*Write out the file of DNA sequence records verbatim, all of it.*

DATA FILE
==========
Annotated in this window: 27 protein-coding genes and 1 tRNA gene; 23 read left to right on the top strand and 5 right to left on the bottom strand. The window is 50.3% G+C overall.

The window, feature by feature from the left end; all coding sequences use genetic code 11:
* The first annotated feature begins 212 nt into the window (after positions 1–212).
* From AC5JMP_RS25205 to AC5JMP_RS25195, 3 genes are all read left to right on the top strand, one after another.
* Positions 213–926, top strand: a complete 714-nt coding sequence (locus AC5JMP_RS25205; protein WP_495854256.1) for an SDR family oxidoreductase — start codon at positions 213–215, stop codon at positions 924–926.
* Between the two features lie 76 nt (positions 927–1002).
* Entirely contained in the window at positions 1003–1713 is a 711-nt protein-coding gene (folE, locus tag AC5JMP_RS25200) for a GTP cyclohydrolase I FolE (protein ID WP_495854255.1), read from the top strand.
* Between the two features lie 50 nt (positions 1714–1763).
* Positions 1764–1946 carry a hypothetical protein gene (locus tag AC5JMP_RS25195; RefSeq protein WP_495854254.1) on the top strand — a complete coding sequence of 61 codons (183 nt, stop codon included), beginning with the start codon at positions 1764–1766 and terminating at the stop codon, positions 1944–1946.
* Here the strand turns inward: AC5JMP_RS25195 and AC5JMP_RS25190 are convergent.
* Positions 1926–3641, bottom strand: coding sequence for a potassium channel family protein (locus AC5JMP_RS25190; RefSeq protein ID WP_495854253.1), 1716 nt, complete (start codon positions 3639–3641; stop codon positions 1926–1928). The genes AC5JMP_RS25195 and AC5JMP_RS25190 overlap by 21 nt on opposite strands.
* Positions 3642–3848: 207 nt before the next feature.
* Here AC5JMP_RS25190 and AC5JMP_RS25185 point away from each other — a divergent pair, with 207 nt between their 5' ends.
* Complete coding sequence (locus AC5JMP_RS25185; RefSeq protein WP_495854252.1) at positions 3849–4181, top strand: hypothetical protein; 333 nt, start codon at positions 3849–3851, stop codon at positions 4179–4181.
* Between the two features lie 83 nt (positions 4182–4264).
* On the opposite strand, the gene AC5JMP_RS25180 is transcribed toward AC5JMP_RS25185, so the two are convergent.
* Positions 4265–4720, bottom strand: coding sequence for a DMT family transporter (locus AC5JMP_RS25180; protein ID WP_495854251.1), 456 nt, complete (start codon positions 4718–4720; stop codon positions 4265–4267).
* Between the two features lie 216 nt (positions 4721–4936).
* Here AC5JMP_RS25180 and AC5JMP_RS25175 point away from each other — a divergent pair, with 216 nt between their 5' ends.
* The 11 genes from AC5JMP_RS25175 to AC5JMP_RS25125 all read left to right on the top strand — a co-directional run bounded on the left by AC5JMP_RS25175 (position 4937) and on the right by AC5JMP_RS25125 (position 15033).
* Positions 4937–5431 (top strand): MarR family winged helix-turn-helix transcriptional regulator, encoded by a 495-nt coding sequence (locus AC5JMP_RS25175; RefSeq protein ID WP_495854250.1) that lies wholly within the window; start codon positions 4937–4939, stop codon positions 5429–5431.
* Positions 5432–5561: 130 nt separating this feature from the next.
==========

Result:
Annotated in this window: 27 protein-coding genes and 1 tRNA gene; 23 read left to right on the top strand and 5 right to left on the bottom strand. The window is 50.3% G+C overall.

The window, feature by feature from the left end; all coding sequences use genetic code 11:
* The first annotated feature begins 212 nt into the window (after positions 1–212).
* From AC5JMP_RS25205 to AC5JMP_RS25195, 3 genes are all read left to right on the top strand, one after another.
* Positions 213–926, top strand: a complete 714-nt coding sequence (locus AC5JMP_RS25205; protein WP_495854256.1) for an SDR family oxidoreductase — start codon at positions 213–215, stop codon at positions 924–926.
* Between the two features lie 76 nt (positions 927–1002).
* Entirely contained in the window at positions 1003–1713 is a 711-nt protein-coding gene (folE, locus tag AC5JMP_RS25200) for a GTP cyclohydrolase I FolE (protein ID WP_495854255.1), read from the top strand.
* Between the two features lie 50 nt (positions 1714–1763).
* Positions 1764–1946 carry a hypothetical protein gene (locus tag AC5JMP_RS25195; RefSeq protein WP_495854254.1) on the top strand — a complete coding sequence of 61 codons (183 nt, stop codon included), beginning with the start codon at positions 1764–1766 and terminating at the stop codon, positions 1944–1946.
* Here the strand turns inward: AC5JMP_RS25195 and AC5JMP_RS25190 are convergent.
* Positions 1926–3641, bottom strand: coding sequence for a potassium channel family protein (locus AC5JMP_RS25190; RefSeq protein ID WP_495854253.1), 1716 nt, complete (start codon positions 3639–3641; stop codon positions 1926–1928). The genes AC5JMP_RS25195 and AC5JMP_RS25190 overlap by 21 nt on opposite strands.
* Positions 3642–3848: 207 nt before the next feature.
* Here AC5JMP_RS25190 and AC5JMP_RS25185 point away from each other — a divergent pair, with 207 nt between their 5' ends.
* Complete coding sequence (locus AC5JMP_RS25185; RefSeq protein WP_495854252.1) at positions 3849–4181, top strand: hypothetical protein; 333 nt, start codon at positions 3849–3851, stop codon at positions 4179–4181.
* Between the two features lie 83 nt (positions 4182–4264).
* On the opposite strand, the gene AC5JMP_RS25180 is transcribed toward AC5JMP_RS25185, so the two are convergent.
* Positions 4265–4720, bottom strand: coding sequence for a DMT family transporter (locus AC5JMP_RS25180; protein ID WP_495854251.1), 456 nt, complete (start codon positions 4718–4720; stop codon positions 4265–4267).
* Between the two features lie 216 nt (positions 4721–4936).
* Here AC5JMP_RS25180 and AC5JMP_RS25175 point away from each other — a divergent pair, with 216 nt between their 5' ends.
* The 11 genes from AC5JMP_RS25175 to AC5JMP_RS25125 all read left to right on the top strand — a co-directional run bounded on the left by AC5JMP_RS25175 (position 4937) and on the right by AC5JMP_RS25125 (position 15033).
* Positions 4937–5431 (top strand): MarR family winged helix-turn-helix transcriptional regulator, encoded by a 495-nt coding sequence (locus AC5JMP_RS25175; RefSeq protein ID WP_495854250.1) that lies wholly within the window; start codon positions 4937–4939, stop codon positions 5429–5431.
* Positions 5432–5561: 130 nt separating this feature from the next.